88rising rises through Asian representation



88rising, a music collective and management company, is making waves in American pop culture by increasing immigrant representation, particularly that of Asian immigrants.

Formerly known as CXSHXNLY, 88rising was founded in 2015 by Sean Miyashiro and Jaeson Ma. They began uploading YouTube videos in 2016, which contributed to their meteoric rise in the hip-hop industry. Their first videos primarily featured well-known American artists like Desiigner and Goldlink in order to gain popularity as a channel, but slowly branched off into promoting their own artists. 

Over the next two years, their most prominent artists, such as Indonesian rapper Rich Brian, Japanese singer Joji, Indonesian singer NIKI and the Chinese rap group Higher Brothers, joined the label. As their popularity grew, the music collective announced a tour across Asia in November 2017 with nine dates in places like Seoul, Beijing and Shanghai. 

88rising released their first compilation album, “Head in the Clouds,” in August 2018, featuring their core artists as well as guests such as Playboi Carti and Famous Dex. The album showcased songs such as “Midsummer Madness,” which eventually peaked at No. 23 on the Billboard Hot 100. After “Head in the Clouds,” 88rising hosted their first U.S. tour, “88 Degrees and Rising,” spanning 18 dates in cities like New York, Boston and San Francisco. 


88rising members have also released individual music, such as Joji’s “BALLADS 1” (2018), NIKI’s EP “wanna take this downtown?” (2019) and Higher Brothers’ “Five Stars.” Most recently, Rich Brian released his second album, “The Sailor,” in July to favorable reviews.

The label’s second collaborative album, “Head in the Clouds II,” is set to be released on Oct. 11. The first single in the upcoming album is NIKI’s “Indigo,” which already has 5 million streams on Spotify (at the time of publication). “Indigo” debuted live in August at 88rising’s second annual “Head in the Clouds” music festival in Los Angeles State Historic Park, with 25,000 fans in attendance. The second and third singles from the album, “Just Used Music Again” by RHYME SO and “Breathe” by Joji and Don Krez, released on Sept. 4 and Sept. 12, respectively.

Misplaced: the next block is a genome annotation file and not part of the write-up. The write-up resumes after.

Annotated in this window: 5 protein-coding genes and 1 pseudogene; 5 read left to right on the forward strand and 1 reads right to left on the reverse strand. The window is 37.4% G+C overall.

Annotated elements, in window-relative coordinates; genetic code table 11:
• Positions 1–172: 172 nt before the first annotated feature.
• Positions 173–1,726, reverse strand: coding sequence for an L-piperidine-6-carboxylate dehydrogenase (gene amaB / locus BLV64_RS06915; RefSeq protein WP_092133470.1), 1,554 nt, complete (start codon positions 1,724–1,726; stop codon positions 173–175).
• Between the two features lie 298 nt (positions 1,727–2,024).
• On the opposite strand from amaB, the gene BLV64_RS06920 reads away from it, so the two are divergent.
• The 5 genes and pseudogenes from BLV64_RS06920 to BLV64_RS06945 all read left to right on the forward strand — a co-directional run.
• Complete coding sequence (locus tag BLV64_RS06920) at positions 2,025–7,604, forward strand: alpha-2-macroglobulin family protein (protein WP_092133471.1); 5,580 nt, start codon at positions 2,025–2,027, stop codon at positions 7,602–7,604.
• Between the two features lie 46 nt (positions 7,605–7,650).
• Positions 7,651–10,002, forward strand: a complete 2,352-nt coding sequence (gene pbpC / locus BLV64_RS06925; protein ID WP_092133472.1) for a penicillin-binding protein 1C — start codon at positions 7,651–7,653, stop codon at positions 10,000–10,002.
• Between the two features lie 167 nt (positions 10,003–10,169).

Extending beyond music, 88rising is building a brand for themselves and has been for some time. “We’re trying to become the definitive media brand,” Miyasharo said in an interview with Forbes in 2016. “There is no definitive media brand that represents and celebrates Asian culture, especially for millennials and young people.”

Most recently and notably, 88rising has partnered up with popular boba chain Boba Guys on a limited edition drink appropriately titled “Head in the Clouds.” Purchase of the drink came with a Nalgene water bottle and 88rising themed stickers, which sold out nationwide within a few days.

88rising has also collaborated with Guess to create a GUE88 RISING clothing collection and has partnered with 626 Night Market, an Asian night market in the Los Angeles area, to provide exclusive deals on “Head in the Clouds” products and feature performers like NIKI and Rich Brian. In return, 626 Night Market catered 88rising’s “Head in the Clouds” music festival.

Given the current rise in popularity of Asian culture, 88rising has picked up a large following and supportive fan base, especially through social media. However, 88rising is still unknown to many. The best example of this is the absence of any songs from “The Sailor” on the Billboard Hot 100 chart; the album itself didn’t crack the Top 200. It’s a good album that simply isn’t getting the recognition it deserves. 

But beyond the quality of their music, 88rising is advancing Asian presence in industries dominated by Western culture. Their music and branding takes pride in Asian culture, from NIKI singing the Indonesian national anthem at the “Head in the Clouds” music festival to Rich Brian’s “The Sailor” describing his journey from Indonesia to America to further his music career.

“I just want Asians to be proud that they’re Asian because Asians have just been so underrepresented and it’s been a very unspoken, untouched territory,” NIKI said in a 2019 interview with Refinery29. “I just want kids to be proud.”

NIKI’s wish has come true: high schoolers from SRVUSD missed class during the weekend of the “Head in the Clouds” music festival in order to attend. The kids are proud, especially a few Dougherty students. 

“It’s cool to see that Asians are in the music industry now and how times have changed because before, you would’ve never imagined that this small guy from Indonesia [Rich Brian] would become a rapper,” senior Elizabeth Lee said. 

The growing popularity of 88rising is a crucial step toward Asian representation in mainstream American pop culture. As some of the first Asian artists to gain traction internationally, they pave the way for others to follow.

As Rich Brian raps in his song “Kids,” “Tell these Asian kids they could do what they want / Might steal the mic at the Grammy’s just to say we won / That everyone can make it, don’t matter where you from.”